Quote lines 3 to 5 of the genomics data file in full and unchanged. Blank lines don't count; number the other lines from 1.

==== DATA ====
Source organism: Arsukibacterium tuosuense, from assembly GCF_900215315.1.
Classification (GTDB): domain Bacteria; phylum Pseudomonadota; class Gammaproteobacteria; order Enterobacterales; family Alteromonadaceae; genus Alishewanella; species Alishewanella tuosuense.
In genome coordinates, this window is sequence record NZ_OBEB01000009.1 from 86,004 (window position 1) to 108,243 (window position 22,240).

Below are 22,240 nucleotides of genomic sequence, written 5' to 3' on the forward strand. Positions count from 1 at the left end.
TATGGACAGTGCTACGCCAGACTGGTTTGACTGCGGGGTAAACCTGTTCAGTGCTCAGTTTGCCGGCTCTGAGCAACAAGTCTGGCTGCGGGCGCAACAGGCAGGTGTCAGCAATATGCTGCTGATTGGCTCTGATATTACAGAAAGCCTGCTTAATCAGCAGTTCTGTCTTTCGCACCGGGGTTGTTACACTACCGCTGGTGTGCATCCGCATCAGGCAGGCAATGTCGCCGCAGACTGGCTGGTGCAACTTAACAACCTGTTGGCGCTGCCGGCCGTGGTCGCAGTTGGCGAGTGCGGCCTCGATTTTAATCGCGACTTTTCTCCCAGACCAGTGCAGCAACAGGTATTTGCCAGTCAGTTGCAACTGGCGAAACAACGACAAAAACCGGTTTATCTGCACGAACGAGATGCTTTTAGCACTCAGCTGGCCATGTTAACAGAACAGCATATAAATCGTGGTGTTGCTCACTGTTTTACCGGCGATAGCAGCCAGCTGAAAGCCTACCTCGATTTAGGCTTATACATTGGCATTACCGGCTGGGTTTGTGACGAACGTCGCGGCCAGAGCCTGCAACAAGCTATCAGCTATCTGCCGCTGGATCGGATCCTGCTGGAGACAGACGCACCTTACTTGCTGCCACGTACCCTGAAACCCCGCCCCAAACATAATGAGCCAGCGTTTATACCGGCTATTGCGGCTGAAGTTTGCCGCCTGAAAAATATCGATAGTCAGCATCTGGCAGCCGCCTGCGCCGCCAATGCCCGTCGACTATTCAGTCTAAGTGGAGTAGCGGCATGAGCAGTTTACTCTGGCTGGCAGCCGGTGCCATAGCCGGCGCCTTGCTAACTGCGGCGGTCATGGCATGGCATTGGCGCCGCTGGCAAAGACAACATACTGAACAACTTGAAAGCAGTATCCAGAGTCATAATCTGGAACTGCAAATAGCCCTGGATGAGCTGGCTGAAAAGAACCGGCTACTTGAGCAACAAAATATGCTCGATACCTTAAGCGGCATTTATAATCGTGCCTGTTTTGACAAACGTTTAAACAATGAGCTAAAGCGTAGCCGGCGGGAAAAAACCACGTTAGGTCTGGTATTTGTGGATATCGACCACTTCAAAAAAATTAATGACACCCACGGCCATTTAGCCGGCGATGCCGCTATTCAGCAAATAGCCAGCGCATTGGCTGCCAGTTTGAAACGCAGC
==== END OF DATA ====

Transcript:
In genome coordinates, this window is sequence record NZ_OBEB01000009.1 from 86,004 (window position 1) to 108,243 (window position 22,240).

Below are 22,240 nucleotides of genomic sequence, written 5' to 3' on the forward strand. Positions count from 1 at the left end.
TATGGACAGTGCTACGCCAGACTGGTTTGACTGCGGGGTAAACCTGTTCAGTGCTCAGTTTGCCGGCTCTGAGCAACAAGTCTGGCTGCGGGCGCAACAGGCAGGTGTCAGCAATATGCTGCTGATTGGCTCTGATATTACAGAAAGCCTGCTTAATCAGCAGTTCTGTCTTTCGCACCGGGGTTGTTACACTACCGCTGGTGTGCATCCGCATCAGGCAGGCAATGTCGCCGCAGACTGGCTGGTGCAACTTAACAACCTGTTGGCGCTGCCGGCCGTGGTCGCAGTTGGCGAGTGCGGCCTCGATTTTAATCGCGACTTTTCTCCCAGACCAGTGCAGCAACAGGTATTTGCCAGTCAGTTGCAACTGGCGAAACAACGACAAAAACCGGTTTATCTGCACGAACGAGATGCTTTTAGCACTCAGCTGGCCATGTTAACAGAACAGCATATAAATCGTGGTGTTGCTCACTGTTTTACCGGCGATAGCAGCCAGCTGAAAGCCTACCTCGATTTAGGCTTATACATTGGCATTACCGGCTGGGTTTGTGACGAACGTCGCGGCCAGAGCCTGCAACAAGCTATCAGCTATCTGCCGCTGGATCGGATCCTGCTGGAGACAGACGCACCTTACTTGCTGCCACGTACCCTGAAACCCCGCCCCAAACATAATGAGCCAGCGTTTATACCGGCTATTGCGGCTGAAGTTTGCCGCCTGAAAAATATCGATAGTCAGCATCTGGCAGCCGCCTGCGCCGCCAATGCCCGTCGACTATTCAGTCTAAGTGGAGTAGCGGCATGAGCAGTTTACTCTGGCTGGCAGCCGGTGCCATAGCCGGCGCCTTGCTAACTGCGGCGGTCATGGCATGGCATTGGCGCCGCTGGCAAAGACAACATACTGAACAACTTGAAAGCAGTATCCAGAGTCATAATCTGGAACTGCAAATAGCCCTGGATGAGCTGGCTGAAAAGAACCGGCTACTTGAGCAACAAAATATGCTCGATACCTTAAGCGGCATTTATAATCGTGCCTGTTTTGACAAACGTTTAAACAATGAGCTAAAGCGTAGCCGGCGGGAAAAAACCACGTTAGGTCTGGTATTTGTGGATATCGACCACTTCAAAAAAATTAATGACACCCACGGCCATTTAGCCGGCGATGCCGCTATTCAGCAAATAGCCAGCGCATTGGCTGCCAGTTTGAAACGCAGC